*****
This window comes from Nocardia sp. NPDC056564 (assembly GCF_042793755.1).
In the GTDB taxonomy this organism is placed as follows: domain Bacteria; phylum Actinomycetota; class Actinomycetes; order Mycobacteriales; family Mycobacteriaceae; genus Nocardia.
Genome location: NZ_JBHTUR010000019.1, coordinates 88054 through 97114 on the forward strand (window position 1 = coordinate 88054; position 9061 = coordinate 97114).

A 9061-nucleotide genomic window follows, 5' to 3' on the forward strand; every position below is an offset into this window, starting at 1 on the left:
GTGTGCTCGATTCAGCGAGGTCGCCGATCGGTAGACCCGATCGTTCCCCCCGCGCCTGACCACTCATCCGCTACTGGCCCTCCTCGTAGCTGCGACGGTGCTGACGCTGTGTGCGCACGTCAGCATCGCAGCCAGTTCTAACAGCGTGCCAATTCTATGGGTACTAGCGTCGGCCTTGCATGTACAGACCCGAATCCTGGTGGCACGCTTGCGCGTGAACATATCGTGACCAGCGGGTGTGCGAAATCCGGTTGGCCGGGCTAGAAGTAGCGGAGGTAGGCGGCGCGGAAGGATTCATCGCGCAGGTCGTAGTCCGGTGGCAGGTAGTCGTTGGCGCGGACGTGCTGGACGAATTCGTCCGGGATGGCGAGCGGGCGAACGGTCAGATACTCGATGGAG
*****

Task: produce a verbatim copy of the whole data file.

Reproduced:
This window comes from Nocardia sp. NPDC056564 (assembly GCF_042793755.1).
In the GTDB taxonomy this organism is placed as follows: domain Bacteria; phylum Actinomycetota; class Actinomycetes; order Mycobacteriales; family Mycobacteriaceae; genus Nocardia.
Genome location: NZ_JBHTUR010000019.1, coordinates 88054 through 97114 on the forward strand (window position 1 = coordinate 88054; position 9061 = coordinate 97114).

A 9061-nucleotide genomic window follows, 5' to 3' on the forward strand; every position below is an offset into this window, starting at 1 on the left:
GTGTGCTCGATTCAGCGAGGTCGCCGATCGGTAGACCCGATCGTTCCCCCCGCGCCTGACCACTCATCCGCTACTGGCCCTCCTCGTAGCTGCGACGGTGCTGACGCTGTGTGCGCACGTCAGCATCGCAGCCAGTTCTAACAGCGTGCCAATTCTATGGGTACTAGCGTCGGCCTTGCATGTACAGACCCGAATCCTGGTGGCACGCTTGCGCGTGAACATATCGTGACCAGCGGGTGTGCGAAATCCGGTTGGCCGGGCTAGAAGTAGCGGAGGTAGGCGGCGCGGAAGGATTCATCGCGCAGGTCGTAGTCCGGTGGCAGGTAGTCGTTGGCGCGGACGTGCTGGACGAATTCGTCCGGGATGGCGAGCGGGCGAACGGTCAGATACTCGATGGAG